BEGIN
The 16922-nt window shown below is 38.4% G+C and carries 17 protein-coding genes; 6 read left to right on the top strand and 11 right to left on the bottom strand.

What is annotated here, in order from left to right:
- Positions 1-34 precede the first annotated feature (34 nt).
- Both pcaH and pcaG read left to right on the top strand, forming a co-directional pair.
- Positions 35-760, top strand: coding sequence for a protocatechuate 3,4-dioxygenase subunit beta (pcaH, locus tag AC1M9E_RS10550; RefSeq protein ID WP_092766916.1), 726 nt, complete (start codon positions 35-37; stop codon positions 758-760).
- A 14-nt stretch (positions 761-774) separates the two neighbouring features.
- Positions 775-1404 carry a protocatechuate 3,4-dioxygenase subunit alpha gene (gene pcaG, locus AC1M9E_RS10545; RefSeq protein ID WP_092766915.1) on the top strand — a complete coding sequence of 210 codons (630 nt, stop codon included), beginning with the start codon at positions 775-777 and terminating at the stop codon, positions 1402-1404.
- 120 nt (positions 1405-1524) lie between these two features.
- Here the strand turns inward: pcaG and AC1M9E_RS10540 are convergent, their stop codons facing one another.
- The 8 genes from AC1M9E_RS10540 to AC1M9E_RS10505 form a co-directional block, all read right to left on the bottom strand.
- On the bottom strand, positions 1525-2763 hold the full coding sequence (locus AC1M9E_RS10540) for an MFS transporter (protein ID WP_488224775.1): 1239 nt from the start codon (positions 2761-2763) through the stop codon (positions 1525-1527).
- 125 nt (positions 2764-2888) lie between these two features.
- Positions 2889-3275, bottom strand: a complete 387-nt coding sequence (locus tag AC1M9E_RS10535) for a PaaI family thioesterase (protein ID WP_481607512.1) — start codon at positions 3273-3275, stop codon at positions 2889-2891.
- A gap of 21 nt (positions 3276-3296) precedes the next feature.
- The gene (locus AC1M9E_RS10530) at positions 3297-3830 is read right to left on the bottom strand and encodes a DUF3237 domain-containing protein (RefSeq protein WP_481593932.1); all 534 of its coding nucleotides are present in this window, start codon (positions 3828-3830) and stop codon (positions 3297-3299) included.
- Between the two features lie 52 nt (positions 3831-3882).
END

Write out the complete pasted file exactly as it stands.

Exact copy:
The 16922-nt window shown below is 38.4% G+C and carries 17 protein-coding genes; 6 read left to right on the top strand and 11 right to left on the bottom strand.

What is annotated here, in order from left to right:
- Positions 1-34 precede the first annotated feature (34 nt).
- Both pcaH and pcaG read left to right on the top strand, forming a co-directional pair.
- Positions 35-760, top strand: coding sequence for a protocatechuate 3,4-dioxygenase subunit beta (pcaH, locus tag AC1M9E_RS10550; RefSeq protein ID WP_092766916.1), 726 nt, complete (start codon positions 35-37; stop codon positions 758-760).
- A 14-nt stretch (positions 761-774) separates the two neighbouring features.
- Positions 775-1404 carry a protocatechuate 3,4-dioxygenase subunit alpha gene (gene pcaG, locus AC1M9E_RS10545; RefSeq protein ID WP_092766915.1) on the top strand — a complete coding sequence of 210 codons (630 nt, stop codon included), beginning with the start codon at positions 775-777 and terminating at the stop codon, positions 1402-1404.
- 120 nt (positions 1405-1524) lie between these two features.
- Here the strand turns inward: pcaG and AC1M9E_RS10540 are convergent, their stop codons facing one another.
- The 8 genes from AC1M9E_RS10540 to AC1M9E_RS10505 form a co-directional block, all read right to left on the bottom strand.
- On the bottom strand, positions 1525-2763 hold the full coding sequence (locus AC1M9E_RS10540) for an MFS transporter (protein ID WP_488224775.1): 1239 nt from the start codon (positions 2761-2763) through the stop codon (positions 1525-1527).
- 125 nt (positions 2764-2888) lie between these two features.
- Positions 2889-3275, bottom strand: a complete 387-nt coding sequence (locus tag AC1M9E_RS10535) for a PaaI family thioesterase (protein ID WP_481607512.1) — start codon at positions 3273-3275, stop codon at positions 2889-2891.
- A gap of 21 nt (positions 3276-3296) precedes the next feature.
- The gene (locus AC1M9E_RS10530) at positions 3297-3830 is read right to left on the bottom strand and encodes a DUF3237 domain-containing protein (RefSeq protein WP_481593932.1); all 534 of its coding nucleotides are present in this window, start codon (positions 3828-3830) and stop codon (positions 3297-3299) included.
- Between the two features lie 52 nt (positions 3831-3882).